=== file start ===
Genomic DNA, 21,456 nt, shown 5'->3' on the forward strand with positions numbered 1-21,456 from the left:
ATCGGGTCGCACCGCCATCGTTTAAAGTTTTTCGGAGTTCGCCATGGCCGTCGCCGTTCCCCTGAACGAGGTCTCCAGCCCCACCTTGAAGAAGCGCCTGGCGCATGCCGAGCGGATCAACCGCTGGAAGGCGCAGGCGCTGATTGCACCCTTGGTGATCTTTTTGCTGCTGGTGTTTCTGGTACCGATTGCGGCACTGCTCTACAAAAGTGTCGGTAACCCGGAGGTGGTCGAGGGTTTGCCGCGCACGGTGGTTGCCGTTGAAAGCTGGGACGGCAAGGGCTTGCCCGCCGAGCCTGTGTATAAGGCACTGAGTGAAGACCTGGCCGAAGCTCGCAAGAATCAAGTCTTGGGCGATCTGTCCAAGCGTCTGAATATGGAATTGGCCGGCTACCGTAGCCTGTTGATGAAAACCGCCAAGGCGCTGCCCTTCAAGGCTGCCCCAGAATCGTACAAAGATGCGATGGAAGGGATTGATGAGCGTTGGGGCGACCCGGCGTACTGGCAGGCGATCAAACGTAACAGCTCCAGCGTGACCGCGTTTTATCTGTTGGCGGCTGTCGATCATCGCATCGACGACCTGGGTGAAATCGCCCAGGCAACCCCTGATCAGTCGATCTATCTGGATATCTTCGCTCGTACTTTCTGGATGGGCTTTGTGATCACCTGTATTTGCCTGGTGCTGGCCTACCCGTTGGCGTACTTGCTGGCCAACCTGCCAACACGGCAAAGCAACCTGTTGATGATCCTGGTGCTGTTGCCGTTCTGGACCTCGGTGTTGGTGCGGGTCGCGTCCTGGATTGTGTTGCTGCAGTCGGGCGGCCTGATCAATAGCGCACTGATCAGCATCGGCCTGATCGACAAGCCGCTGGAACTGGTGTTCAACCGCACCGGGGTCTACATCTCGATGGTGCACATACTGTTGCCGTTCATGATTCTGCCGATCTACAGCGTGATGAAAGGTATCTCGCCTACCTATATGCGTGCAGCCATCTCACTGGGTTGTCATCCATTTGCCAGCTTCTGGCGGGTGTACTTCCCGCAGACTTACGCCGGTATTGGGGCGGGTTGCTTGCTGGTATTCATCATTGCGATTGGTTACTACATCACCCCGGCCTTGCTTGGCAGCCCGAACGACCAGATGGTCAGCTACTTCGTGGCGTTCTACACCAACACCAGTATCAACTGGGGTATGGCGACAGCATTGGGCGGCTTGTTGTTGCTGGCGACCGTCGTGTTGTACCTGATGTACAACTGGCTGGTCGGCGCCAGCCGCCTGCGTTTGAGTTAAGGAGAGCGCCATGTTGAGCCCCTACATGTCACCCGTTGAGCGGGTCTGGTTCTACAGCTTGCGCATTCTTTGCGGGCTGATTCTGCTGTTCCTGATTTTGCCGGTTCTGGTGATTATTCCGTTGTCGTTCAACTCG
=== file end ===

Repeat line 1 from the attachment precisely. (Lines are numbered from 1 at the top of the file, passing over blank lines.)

Genomic DNA, 21,456 nt, shown 5'->3' on the forward strand with positions numbered 1-21,456 from the left: